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Eat Your Bugs!

There are many environmental reasons to eat insects. But first you have to get past the ick factor.

By Peter Frick-Wright

Photo illustration by Aaron Goodman

You have to be careful not to overcook scorpions. The exoskeleton traps steam, and they're messy when they pop.

"But get it right," said "Bug Chef" David George Gordon to the swarm of curious faces gathered to watch him work, "and they taste like soft-shell crab."

It was Halloween night. I'd trekked across Portland, Oregon, for a bug-cooking demonstration at Paxton Gate, a store that owner Andy Brown describes as "a natural history museum where everything is for sale." Feats of unusual taxidermy covered the walls. There were piranhas, peacocks, and baby lambs mid-frolic. Owl pellets filled a glass jar in one display; another held mouse skeletons sitting upright in tiny royal costumes. It was nightmarish and wonderful, rewarding for the curious but troublesome for the squeamish. Much like what we were about to do.

Bearded and jovial, Gordon calls himself a chef even though he's not associated with any restaurant. He began collecting insect-based recipes in 1996 and two years later published The Eat-a-Bug Cookbook, which includes tonight's two demonstration recipes: tempura-battered mealworms and scorpion scaloppine. Both were made with limited seasoning, Gordon said, because he didn't want to overpower the taste of the insects. Dessert, however, was chapulines (fried grasshoppers) dipped in chocolate. They tasted like chocolate.

I wanted to enjoy eating bugs, I truly did. I've eaten pig ears, sheep intestines, and cow brains, but always in other countries, among other cultures. Here in Portland, however, my stomach turned when I found a side table topped with cups of cricket-laden Chex Mix, and I hesitated before popping one into my mouth. As I crunched it in my back molars, the crispy layer of chitin burst open, exposing a soft but not quite gooey interior. It was like a peanut butter-filled pretzel with legs. The taste was subtle and vaguely citrusy, but I didn't allow myself to dwell on it. Instead, I swallowed hard, as if taking a pill, and focused on denying the grasshopper round-trip privileges.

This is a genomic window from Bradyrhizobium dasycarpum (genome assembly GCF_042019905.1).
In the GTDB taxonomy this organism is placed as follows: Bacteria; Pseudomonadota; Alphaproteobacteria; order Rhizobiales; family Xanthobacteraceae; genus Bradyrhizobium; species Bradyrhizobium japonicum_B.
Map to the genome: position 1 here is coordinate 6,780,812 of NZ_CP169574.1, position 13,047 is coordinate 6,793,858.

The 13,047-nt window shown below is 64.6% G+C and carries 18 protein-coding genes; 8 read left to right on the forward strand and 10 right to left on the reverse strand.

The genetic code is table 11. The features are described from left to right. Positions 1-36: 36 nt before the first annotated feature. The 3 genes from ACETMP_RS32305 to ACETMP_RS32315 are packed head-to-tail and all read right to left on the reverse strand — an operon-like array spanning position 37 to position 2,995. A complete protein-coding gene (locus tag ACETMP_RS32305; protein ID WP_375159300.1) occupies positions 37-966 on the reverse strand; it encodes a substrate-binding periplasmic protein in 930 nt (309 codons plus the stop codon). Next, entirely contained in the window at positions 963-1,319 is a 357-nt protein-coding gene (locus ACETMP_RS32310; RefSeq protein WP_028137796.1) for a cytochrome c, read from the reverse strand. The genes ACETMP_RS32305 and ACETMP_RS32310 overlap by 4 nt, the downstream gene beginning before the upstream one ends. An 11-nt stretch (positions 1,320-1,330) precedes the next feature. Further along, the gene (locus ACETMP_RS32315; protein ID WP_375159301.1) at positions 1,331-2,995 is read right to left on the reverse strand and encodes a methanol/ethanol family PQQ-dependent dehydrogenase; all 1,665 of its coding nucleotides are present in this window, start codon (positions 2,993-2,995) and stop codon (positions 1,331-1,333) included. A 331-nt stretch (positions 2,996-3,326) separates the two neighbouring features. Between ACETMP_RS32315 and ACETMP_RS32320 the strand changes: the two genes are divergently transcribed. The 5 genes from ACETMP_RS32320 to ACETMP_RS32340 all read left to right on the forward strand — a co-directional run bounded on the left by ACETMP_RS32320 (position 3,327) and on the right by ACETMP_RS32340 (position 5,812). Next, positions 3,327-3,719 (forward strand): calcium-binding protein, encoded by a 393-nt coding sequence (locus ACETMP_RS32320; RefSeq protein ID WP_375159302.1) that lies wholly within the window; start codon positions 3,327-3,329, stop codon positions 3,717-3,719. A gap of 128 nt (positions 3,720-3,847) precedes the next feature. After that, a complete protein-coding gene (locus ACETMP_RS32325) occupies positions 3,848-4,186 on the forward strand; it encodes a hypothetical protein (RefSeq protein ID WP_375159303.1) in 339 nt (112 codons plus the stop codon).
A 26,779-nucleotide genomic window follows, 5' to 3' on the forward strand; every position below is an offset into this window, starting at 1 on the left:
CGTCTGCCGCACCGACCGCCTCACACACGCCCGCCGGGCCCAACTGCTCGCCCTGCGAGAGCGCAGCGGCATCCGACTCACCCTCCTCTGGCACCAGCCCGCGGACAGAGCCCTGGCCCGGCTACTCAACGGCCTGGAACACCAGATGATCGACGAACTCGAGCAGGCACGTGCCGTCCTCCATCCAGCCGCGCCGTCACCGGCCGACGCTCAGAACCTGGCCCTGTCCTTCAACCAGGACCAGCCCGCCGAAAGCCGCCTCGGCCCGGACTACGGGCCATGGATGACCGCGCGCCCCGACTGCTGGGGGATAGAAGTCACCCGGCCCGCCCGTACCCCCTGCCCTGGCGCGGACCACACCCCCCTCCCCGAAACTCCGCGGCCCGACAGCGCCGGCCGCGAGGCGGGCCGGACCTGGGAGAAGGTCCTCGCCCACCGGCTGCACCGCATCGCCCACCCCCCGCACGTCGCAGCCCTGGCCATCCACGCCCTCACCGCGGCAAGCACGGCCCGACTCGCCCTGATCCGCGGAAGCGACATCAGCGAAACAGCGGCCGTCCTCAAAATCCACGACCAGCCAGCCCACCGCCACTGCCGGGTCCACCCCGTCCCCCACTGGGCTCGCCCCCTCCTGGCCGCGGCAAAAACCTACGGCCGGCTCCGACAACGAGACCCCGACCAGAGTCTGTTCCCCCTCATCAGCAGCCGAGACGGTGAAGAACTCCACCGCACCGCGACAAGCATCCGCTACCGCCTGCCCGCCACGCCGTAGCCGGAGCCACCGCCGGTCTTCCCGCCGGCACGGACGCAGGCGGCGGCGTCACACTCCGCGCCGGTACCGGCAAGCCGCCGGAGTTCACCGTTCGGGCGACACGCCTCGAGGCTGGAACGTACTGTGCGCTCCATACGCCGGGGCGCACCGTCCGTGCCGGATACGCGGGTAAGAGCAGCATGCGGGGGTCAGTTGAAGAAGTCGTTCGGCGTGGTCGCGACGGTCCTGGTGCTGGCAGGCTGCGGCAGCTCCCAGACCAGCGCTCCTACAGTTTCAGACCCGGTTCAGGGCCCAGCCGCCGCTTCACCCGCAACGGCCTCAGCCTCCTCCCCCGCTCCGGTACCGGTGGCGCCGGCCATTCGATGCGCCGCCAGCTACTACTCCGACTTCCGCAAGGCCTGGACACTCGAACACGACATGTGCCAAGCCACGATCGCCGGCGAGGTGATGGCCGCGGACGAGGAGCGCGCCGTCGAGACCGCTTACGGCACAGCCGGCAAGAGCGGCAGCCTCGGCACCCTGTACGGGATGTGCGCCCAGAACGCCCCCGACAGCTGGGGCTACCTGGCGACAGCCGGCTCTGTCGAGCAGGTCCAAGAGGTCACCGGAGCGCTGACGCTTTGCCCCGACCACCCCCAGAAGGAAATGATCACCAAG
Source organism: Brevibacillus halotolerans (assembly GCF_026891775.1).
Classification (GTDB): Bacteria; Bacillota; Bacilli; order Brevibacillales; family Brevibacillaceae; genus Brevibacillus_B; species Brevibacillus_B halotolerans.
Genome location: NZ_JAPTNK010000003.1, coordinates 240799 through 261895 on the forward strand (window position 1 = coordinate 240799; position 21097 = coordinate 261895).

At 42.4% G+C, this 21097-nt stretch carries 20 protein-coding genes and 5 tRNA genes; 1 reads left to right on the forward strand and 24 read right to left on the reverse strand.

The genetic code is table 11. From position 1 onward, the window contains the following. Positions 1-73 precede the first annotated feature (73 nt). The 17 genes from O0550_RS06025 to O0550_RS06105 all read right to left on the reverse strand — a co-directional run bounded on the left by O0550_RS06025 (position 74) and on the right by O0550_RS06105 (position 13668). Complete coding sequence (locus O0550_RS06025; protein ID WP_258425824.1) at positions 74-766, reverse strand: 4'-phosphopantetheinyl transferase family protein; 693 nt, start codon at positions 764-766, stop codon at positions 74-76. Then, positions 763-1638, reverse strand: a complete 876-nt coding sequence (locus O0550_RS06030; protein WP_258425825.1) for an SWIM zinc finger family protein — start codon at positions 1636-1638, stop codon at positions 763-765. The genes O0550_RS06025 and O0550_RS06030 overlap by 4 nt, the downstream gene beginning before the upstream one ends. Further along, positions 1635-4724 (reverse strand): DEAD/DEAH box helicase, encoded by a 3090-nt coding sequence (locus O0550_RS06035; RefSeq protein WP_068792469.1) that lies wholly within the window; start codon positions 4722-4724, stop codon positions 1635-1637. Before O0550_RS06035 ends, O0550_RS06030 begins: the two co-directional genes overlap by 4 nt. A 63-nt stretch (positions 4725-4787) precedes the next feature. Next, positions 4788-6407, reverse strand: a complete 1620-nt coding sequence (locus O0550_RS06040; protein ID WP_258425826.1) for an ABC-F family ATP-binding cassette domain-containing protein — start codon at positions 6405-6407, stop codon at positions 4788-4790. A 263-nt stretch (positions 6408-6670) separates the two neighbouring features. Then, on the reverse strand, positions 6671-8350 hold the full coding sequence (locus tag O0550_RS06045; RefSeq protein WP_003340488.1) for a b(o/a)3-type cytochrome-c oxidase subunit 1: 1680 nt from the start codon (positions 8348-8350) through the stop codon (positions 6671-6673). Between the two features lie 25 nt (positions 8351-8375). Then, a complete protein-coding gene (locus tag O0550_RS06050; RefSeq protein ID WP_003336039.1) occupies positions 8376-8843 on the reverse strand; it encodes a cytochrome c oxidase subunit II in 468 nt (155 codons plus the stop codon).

Others in the costumed crowd seemed to be having similar struggles. "I can't do this. I just can't do this. Aaargh," exclaimed a teenager dressed as Wonder Woman.

"That tastes . . . different," said a grimacing cowgirl chewing on a scorpion.

But not everyone was put off. "They have such a neutral flavor profile that it's tough to figure out what to do with them," said Jason Fritz, a local chef nibbling studiously off to the side. "Maybe some sort of confit. It almost makes me want to source some of this stuff and play around with it."
At the front of the room, Gordon was playing around with a group of kids.

"Some people not only eat chicken," he said, showing them a rubber chicken, "but also the stuff that comes out of its butt."

Their eyes widened.

"Eggs!" he yelled.

He's been doing this for 15 years.

"I use cooking demonstrations to get people to think about their food," Gordon later told me. Only over the past five years, he said, have people started taking seriously the idea that bugs can be an everyday source of protein.

Nothing overcomes the bug/barf barrier like the combination of hunger and ready availability.

To illustrate, Gordon pulled up some pictures on his phone. The cover of his 1998 cookbook, released when eating bugs was a true novelty, is wacky: Gordon scooping up a tarantula with a spatula. But the cover of the reissue that's coming out this July features a skewered grasshopper elegantly placed atop a bowl of chocolate against an all-white background. "You can see how it's transforming," Gordon said. As an ingredient, insects are starting to get some respect.

In many other parts of the world, of course, entomophagy—the technical term for eating insects—is old hat. It's largely North Americans and Europeans who continue to link insect ingestion to barfing. But at the culinary vanguard, insects are undergoing an evolution from gross to exotic to commonplace. Copenhagen's Noma, which has been recognized as the world's best restaurant three years in a row by Restaurant magazine, announced last year that it's undertaking a formal study of bugs in order to "create a gastronomic argument that will make insects an acceptable food in the Western world."